Arab, Asian al Qaeda operatives reported killed in North Waziristan raid

Abu Laith al Libi. Click to view.

The Jan. 29 airstrike against a Taliban safe house in Pakistan’s North Waziristan may have targeted two senior al Qaeda leaders, the Pakistani press is reporting. The airstrike was carried out by US forces in Afghanistan and killed 13, according to local tribesman in the town of Khushali Tari Khel near Mir Ali on the Pakistan-Afghan frontier. Seven Arab members of al Qaeda and six Central Asian operatives were reported killed in the attack. The targets of the strike may have been al Qaeda leaders Abu Laith al Libi and Abu Obaidah al Masri.

Anonymous Pakistani intelligence officials said, based on reports from local tribesmen, that foreign al Qaeda fighters were killed in an attack by US forces from Afghanistan. “This compound was targeted on intelligence intercepts that it was used by foreign al Qaeda militants,” a senior security official told AFP. “After intercepts it was struck by a missile from across the border. Seven Arabs and six central Asians were killed.” Other villagers claimed a Predator unmanned aerial vehicle launched missiles during the nighttime attack.

The compound was owned by Abdus Sattar, who Dawn described as a “driver.” Sattar is reported to have survived the strike. The Taliban have surrounded the attack site to keep outsiders away. “Militants are still keeping the local people away from the place,” a villager told Dawn. The Arabs and Central Asians have been buried in a local cemetery, which will allow a forensics team to identify the remains if they can find the graves.

Two senior al Qaeda leaders, Abu Laith al Libi and Abu Obaidah al Masri, were believed to be the targets of the strike, The News reported. A Taliban spokesman denied the al Qaeda leaders were the location of the attack. One of al Libi’s deputies may have been killed in the strike.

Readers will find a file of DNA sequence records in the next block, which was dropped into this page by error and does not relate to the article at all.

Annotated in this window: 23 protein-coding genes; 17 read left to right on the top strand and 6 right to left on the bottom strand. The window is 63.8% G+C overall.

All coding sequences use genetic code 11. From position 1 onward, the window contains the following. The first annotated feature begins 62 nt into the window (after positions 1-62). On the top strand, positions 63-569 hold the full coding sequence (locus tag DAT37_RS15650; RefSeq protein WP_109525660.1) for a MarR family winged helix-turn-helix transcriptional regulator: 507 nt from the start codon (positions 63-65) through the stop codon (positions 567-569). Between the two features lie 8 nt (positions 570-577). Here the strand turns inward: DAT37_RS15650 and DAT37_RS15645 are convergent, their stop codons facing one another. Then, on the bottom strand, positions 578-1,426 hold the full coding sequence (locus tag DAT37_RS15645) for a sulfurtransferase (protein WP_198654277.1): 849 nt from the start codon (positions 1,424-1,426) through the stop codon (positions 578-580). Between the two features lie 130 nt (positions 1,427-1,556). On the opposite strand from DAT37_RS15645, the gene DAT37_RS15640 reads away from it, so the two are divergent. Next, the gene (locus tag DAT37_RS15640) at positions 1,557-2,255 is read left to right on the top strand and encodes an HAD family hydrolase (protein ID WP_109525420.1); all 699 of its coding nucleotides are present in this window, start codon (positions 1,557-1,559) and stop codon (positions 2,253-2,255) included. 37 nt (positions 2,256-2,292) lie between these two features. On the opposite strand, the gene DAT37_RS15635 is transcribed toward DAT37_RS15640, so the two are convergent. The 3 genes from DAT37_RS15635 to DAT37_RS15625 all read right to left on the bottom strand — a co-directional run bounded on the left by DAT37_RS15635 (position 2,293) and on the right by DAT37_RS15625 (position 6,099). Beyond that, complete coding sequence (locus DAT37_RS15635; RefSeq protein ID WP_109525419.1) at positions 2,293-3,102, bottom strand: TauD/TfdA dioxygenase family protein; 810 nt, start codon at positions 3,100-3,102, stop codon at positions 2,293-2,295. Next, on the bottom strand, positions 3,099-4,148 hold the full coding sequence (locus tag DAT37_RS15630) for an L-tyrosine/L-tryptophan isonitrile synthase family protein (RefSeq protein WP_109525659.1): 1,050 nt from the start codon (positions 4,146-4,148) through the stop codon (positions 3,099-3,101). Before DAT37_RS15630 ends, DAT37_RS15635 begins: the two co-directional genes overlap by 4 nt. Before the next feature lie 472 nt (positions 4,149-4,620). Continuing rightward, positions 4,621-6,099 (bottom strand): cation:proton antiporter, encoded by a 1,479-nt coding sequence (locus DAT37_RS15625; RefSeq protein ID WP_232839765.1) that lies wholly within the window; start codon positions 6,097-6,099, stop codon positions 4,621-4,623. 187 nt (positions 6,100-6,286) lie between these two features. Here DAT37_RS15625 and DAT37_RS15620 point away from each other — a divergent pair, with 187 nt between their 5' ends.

Abu Laith al Libi is a military commander in Afghanistan and also serves as an al Qaeda spokesman. Abu Obaidah al Masri is al Qaeda’s operations chief for the Kunar, Afghanistan. Kunar is a strategic hub for al Qaeda operations in the northeast. Obaidah was thought to have been killed in the January 2006 airstrike on a compound in the Bajaur, Pakistan tribal agency.

At that time, anonymous Pakistani intelligence officials told US officials that claimed six senior al Qaeda operatives were killed in the attack. Pakistani intelligence claimed Midhat Mursi al Sayid Umar (Abu Khabab), al Qaeda’s WMD expert; Abdul Rahman al Maghribi, Zawahiri’s son-in-law and an al Qaeda military commander; Marwan al Suri, the Waziristan operations chief; Khalid Habib, the commander of southeastern Afghanistan commander; Abd al Hadi al Iraqi, a member of al Qaeda’s military committee; and Obaidah were killed in the missile attack. The Washington Post reported almost two years later that they had, in fact, survived the attack. Abd al Hadi al Iraqi was captured while trying to enter Iraq in April 2007.

US and Pakistani covert operations in the tribal belts have had limited success over the past two years. A series of airstrikes and a few ground strikes from early 2006 onward has yielded only two mid-level al Qaeda operatives: Imam Asad, the chief trainer of the Black Guard, and Mohsin Matawalli Atwa, one of the architects of the 1998 attacks on the US Embassies in eastern Africa.